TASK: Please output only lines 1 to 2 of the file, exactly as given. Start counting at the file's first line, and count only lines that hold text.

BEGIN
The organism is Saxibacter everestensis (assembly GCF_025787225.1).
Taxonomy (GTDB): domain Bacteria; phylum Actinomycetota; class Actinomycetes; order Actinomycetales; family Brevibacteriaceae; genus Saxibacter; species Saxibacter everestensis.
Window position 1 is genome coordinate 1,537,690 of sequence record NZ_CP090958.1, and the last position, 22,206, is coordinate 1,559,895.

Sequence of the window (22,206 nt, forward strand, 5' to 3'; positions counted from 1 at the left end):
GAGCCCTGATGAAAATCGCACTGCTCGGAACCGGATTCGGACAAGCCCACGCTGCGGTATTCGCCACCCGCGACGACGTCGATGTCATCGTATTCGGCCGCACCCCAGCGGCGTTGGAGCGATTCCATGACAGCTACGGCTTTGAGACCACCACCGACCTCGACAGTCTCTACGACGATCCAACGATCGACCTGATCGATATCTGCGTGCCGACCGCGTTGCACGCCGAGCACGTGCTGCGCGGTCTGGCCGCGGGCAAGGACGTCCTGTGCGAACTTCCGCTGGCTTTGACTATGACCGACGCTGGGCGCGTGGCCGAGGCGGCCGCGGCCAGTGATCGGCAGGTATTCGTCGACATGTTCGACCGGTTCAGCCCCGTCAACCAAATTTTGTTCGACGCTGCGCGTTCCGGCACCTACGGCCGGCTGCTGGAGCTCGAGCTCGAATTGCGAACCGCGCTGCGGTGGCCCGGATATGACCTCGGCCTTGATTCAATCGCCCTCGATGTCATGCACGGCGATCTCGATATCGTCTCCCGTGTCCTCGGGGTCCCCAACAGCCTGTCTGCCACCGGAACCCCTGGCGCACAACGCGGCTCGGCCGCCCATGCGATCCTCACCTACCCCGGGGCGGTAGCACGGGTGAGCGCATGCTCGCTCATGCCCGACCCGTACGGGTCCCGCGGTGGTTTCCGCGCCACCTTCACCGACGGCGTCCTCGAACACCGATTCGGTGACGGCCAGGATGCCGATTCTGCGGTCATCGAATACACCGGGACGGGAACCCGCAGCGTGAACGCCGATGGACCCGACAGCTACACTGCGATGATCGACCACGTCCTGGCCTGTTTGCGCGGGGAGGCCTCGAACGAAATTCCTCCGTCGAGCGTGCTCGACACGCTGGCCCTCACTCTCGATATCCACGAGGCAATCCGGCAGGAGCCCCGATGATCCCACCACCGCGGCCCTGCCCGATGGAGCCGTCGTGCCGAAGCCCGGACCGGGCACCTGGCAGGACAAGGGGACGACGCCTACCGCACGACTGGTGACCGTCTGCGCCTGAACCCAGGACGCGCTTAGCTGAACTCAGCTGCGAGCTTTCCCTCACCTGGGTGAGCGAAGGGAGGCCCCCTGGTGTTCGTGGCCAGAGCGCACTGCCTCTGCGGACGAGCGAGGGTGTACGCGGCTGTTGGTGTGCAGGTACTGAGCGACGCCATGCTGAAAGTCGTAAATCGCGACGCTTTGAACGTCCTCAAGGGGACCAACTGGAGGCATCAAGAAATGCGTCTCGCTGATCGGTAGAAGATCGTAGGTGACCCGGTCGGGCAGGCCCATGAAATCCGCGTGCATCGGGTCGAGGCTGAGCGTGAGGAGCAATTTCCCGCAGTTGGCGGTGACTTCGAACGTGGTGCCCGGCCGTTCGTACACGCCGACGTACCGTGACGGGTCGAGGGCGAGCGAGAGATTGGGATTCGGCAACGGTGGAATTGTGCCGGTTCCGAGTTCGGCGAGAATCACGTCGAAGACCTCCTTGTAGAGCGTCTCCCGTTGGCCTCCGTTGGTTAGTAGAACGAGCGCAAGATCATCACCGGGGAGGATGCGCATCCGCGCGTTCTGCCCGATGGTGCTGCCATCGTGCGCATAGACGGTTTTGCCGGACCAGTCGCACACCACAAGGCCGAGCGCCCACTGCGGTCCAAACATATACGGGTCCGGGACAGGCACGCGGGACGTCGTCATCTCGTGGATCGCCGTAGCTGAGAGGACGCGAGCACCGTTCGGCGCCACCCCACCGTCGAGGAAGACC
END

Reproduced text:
The organism is Saxibacter everestensis (assembly GCF_025787225.1).
Taxonomy (GTDB): domain Bacteria; phylum Actinomycetota; class Actinomycetes; order Actinomycetales; family Brevibacteriaceae; genus Saxibacter; species Saxibacter everestensis.